Congress general secretary Rahul Gandhi addresses an election rally in Dadri. The party may not be able to capitalise on his goodwill because of poor organisational structure and infighting. PTI/Atul Yadav
Rahul Gandhi, who led the Congress’ campaign for the 2014 elections, is looking for answers for the party’s worst-ever showing at the polls and office-bearers have been asked to identify the reasons for the wipeout.
The feedback received from the state units was likely to be discussed when the Congress Working Committee would meet Monday to take stock of the Lok Sabha results and plan the way forward, said sources.
Read: Does polls verdict signal decline of Gandhi dynasty?
The Congress managed just 44 seats, 162 down from its 2009 tally that also beat its poorest showing of 114 in 1999. The party failed to open account in 13 states — Delhi, Jammu and Kashmir, Himachal Pradesh, Uttarakhand, Rajasthan, Gujarat, Goa, Odisha, Jharkhand, Tripura, Sikkim, Nagaland and Tamil Nadu. Sikkim and Nagaland have one Lok Sabha seat each.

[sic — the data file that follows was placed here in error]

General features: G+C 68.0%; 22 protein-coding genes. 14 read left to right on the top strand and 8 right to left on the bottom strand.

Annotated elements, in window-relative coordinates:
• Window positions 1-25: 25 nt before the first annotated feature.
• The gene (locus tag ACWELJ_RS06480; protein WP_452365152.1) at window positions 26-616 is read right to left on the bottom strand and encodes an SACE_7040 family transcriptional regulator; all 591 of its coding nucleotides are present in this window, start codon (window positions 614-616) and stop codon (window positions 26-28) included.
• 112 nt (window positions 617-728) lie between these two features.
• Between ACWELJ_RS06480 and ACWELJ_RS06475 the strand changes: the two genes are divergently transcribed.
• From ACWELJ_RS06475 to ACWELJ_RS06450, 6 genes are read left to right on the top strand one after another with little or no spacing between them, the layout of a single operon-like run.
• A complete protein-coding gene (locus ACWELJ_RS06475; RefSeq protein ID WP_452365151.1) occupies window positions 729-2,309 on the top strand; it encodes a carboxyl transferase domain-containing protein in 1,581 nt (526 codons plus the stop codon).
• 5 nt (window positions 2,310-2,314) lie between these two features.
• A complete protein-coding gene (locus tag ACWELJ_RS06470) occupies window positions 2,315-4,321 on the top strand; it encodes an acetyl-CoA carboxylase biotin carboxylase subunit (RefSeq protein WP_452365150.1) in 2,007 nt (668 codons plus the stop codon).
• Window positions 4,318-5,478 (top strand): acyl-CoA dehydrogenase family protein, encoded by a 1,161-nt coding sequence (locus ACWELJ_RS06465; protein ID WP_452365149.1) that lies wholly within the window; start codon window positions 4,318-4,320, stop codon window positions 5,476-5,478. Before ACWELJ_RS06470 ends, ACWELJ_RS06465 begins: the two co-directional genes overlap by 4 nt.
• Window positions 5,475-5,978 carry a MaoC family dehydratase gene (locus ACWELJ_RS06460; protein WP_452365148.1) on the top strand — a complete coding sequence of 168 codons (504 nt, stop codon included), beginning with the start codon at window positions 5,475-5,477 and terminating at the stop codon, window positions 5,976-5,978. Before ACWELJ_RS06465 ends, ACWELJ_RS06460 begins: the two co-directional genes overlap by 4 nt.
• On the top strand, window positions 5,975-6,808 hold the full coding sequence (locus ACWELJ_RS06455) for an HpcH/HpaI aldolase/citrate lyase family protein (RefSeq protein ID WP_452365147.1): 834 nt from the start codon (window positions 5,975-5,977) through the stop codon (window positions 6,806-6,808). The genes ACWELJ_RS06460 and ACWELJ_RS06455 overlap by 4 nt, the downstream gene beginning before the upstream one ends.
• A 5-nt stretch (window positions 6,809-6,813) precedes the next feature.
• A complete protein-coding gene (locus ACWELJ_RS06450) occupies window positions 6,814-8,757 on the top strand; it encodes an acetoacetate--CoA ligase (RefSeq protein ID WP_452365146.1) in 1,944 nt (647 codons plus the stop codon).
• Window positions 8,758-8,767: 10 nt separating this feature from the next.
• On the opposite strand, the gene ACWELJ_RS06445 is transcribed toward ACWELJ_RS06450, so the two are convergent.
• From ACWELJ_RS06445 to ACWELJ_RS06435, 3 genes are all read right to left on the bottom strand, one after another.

Rahul’s attempt to pick candidates in US-style primaries — his dream project — too brought home disappointment. For 15 constituencies, candidates were picked after an internal vote but not one managed to impress voters.
A section is of the view that the Congress failed to project Rahul as a decisive leader when compared to competition — BJP’s Narendra Modi. “No doubt, he led from the front but there was confusion among the people about the Congress’ PM candidate,” a senior functionary said.
Privately, party leaders have questioned the 43-year-old’s leadership and also the style of functioning of his close aides, or Team Rahul.
Many Congress leaders are blaming the “coterie” surrounding Rahul for “wrong ticket distribution and uninspiring campaign strategy”.
Though both Rahul and Congress president Sonia Gandhi accepted the blame for the party’s decimation, these leaders claim that the “band of MBA graduates and NGO activists” had caused “irreparable damage” to the organisation.
Party sources also told HT that Sonia is likely to appoint a committee to look into dismal performance. “It should be a serious effort not wishy-washy like previous committees. The findings should be made available to all party members. We want results… responsibilities should be fixed,” a senior leader said.